Given the reach of Google Local, I assume that they make significant money by leveraging these fake listing calls.
Who is behind it
Clearly lead gen technologies can be outsourced to get all of the technologies needed to provide the service. VOIP phone numbers and call centers can all be assembled from a range of outsourcing companies for a solution. That being said in most other cases of Google Local lead gen that I have examined you find human call centers answering for the spammy listing.
But in this insurance case, the call tree technology is somewhat distinctive and seems to point to a single company. The company was identified by one of the insurance agents I spoke with and the specific call tree technology I experienced was confirmed by the company’s sales rep in a subsequent conversation.
When I asked the lead gen company’s sales rep about the use of Google Local for lead gen she assured me that it was a paid ad. I took the time to show her the spam, which temporarily slowed her down and lead her to pause but she quickly recovered and moved on with her sales effort. While she recognized it as spam, it is not clear how much she knows about her company’s “efforts” in this arena.
On this company’s website they note that they also provide lead generation services for medicare supplement, home security, rehab and the mortgage industries. I have yet to find any examples of these industries that have similarly spammy listings using this same call technology but it bears investigation. The rehab industry is not known for fair play.
Who is really behind it?
The one question that isn’t yet answered is whether this particular lead gen company or any of the ones that we have been seeing create their own local spam or whether that is outsourced to companies that specialize in generating these listings at scale.
It seems to me that someone, somehow has figured out how to insert these listings into Google at scale. Whether it is through a rogue employee working for one of the companies that is white listed to add listings or a rogue contractor for Google or a criminal element this is currently unclear.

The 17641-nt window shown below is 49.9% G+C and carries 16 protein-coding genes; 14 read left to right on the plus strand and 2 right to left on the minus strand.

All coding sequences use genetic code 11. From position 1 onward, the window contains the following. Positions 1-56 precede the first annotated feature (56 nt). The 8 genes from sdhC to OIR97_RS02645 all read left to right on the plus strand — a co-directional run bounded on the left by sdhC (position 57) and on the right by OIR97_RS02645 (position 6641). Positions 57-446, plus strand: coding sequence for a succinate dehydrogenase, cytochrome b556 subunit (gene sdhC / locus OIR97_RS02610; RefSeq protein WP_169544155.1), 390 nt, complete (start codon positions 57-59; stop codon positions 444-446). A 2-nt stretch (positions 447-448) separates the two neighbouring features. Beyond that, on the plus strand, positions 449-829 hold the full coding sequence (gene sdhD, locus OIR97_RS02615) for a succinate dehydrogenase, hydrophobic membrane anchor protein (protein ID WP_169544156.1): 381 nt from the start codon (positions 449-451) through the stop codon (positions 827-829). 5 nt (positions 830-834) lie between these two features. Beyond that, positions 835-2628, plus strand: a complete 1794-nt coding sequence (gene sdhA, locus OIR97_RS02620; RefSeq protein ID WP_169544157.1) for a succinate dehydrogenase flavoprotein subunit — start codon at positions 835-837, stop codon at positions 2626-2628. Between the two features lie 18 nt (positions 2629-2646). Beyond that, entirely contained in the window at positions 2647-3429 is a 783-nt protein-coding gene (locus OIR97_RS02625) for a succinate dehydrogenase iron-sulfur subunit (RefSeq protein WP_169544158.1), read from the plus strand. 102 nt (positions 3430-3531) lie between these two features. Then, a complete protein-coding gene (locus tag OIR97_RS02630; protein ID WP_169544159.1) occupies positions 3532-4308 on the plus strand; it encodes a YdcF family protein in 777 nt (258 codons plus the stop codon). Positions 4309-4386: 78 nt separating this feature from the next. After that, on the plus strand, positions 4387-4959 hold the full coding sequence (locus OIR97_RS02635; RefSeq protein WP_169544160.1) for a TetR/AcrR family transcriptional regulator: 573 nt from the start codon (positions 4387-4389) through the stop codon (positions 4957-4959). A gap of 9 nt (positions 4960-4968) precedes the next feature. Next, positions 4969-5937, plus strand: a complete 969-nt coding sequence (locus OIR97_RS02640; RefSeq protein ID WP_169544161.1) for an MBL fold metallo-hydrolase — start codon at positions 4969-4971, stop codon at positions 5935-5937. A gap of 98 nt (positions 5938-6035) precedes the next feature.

What is the harm?
Someone on Twitter asked me if there was in fact any harm to this technique since the customer got an insurance quote and a local agency somewhere got the business.
I would contend that the harm is in fact significant.
First and foremost the consumer is being deceived. They are looking for an agency in their town, city or suburb and are then being pre-qualified and shunted off to the highest bidder. It is deceptive advertising at best. In reality it is more like a two sided marketplace where the buyer and seller are clueless to the actual con that is taking place .
Secondly, local businesses that deserve and need the exposure of the Google Local pack are being pushed out of view and losing valuable opportunities that Google Local promises.
These harms are palpable and don’t speak to the larger potential harm that is being done to erode trust in the whole of the local ecosystem.
All the while the lead gen company is taking its receipts to the bank* and Google sits doing little about this problem. Essentially both companies have externalized the costs of this problem to the unsuspecting consumer and other businesses.
* It is estimated that about 500 million people or one-third of the world’s population became infected with this virus. The number of deaths was estimated to be at least 50 million worldwide with about 675,000 occurring in the United States.
* Google may have removed a few of the listings that I passed their way but removing a few and ignoring the obvious pattern is definitely akin to the boy with his thumb in the dike. As a volunteer, life is not long enough to send them hundreds and hundreds of links when they could easily user their tools to surface these.
*Local is a stretch. Many of the listings are situated in rural communities but the agencies picking up the calls are typically larger agencies hundred of miles away
*30% is still high for a lead gen service and the real time search and answer nature of the process can explain that
*I estimate that there are at least 500 insurance listings from this particular network. Although there could be more. Any one call is a marginal incremental cost to the company. If you estimate that each of these 500 locations generates 10 calls a month at $42.00 that comes out to $252,000 year. Not a bad return. If you multiply that by the number of industries they might be in, things really start looking up.